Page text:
By Danielle Zalewski
(Photos by Danielle Zalewski)
If an artist is able to perform with energy and passion in a half-filled venue, with 60 percent of the audience seeming to be over 60 years old, at a casino in the middle of nowhere between Tucson and the Mexican border, well, you know that performer has something special going on.
Brett Eldredge and band came to the Desert Diamond Casino in Sahuarita (Saturday, Oct. 3) without an opening act, and got the crowd up off their feet (at least those who were were physically able). The band put on a high-energy two-hour, 19-song set. And the act was timely. The next week, Eldredge’s single, “Lose My Mind” went No. 1 on the Billboard Country Chart. s.
The show started right on time at 8 p.m., when Eldredge rather abruptly began playing “Fire”. The lights were not off all the way when Eldredge and his band took the stage. Sprinkled throughout the concert were slower songs, such as “One Mississippi” and “Mean to me,”where Eldredge took his time and really connected with the crowd. Dedicating songs to a bride in attendance with her bachelorette party, taking selfies with audience members’ cellphones, holding audience members’ hands, looking people in the eyes pouring out a sad love song. Being a true heartthrob. Eldredge also channeled his inner Frank Sinatra, with a similar smooth baritone rendition of “Fly Me to the Moon” that was obviously aimed at those in the audience for whom Sinatra was a touchstone. The show closed with a two-song encore where Eldredge performed another number one single, “Don’t Ya” and wrapped the concert up before 10 p.m.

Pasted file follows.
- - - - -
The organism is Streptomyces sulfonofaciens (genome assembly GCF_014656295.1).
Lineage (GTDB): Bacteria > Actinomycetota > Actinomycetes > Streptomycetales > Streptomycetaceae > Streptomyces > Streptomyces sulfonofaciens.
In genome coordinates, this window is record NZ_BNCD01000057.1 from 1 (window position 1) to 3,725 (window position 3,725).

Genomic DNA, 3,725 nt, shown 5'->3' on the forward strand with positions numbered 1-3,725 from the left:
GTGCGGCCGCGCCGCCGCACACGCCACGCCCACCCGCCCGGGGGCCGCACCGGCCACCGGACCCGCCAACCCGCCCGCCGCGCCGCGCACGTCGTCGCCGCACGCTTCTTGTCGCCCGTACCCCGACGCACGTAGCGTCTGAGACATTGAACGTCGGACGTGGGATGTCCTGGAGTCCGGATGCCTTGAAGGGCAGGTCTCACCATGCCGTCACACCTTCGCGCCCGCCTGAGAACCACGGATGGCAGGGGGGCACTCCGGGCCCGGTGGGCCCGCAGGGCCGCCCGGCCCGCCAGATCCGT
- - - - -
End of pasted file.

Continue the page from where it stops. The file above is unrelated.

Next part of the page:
For an act that usually sells out large venues and was headed to Las Vegas for a show the next day, Brett Eldredge and band did not disappoint. While Eldredge is no longer considered an “up-and-coming” country singer, he is the real deal. The quality of sound, the connection with the audience, and the seemingly pure enjoyment that Eldredge displays while performing was on par with other top country singers such as Luke Bryan and Kenny Chesney. It’s sometimes said that some touring performers come to Tucson and slack off, not giving the concert the same effort as they might elsewhere. Eldredge, though, seemed to work hard at it and give his all. The concert was well worth the $40 ticket to be right in front of the stage, so close that Eldredge’s sweat basically drips on you.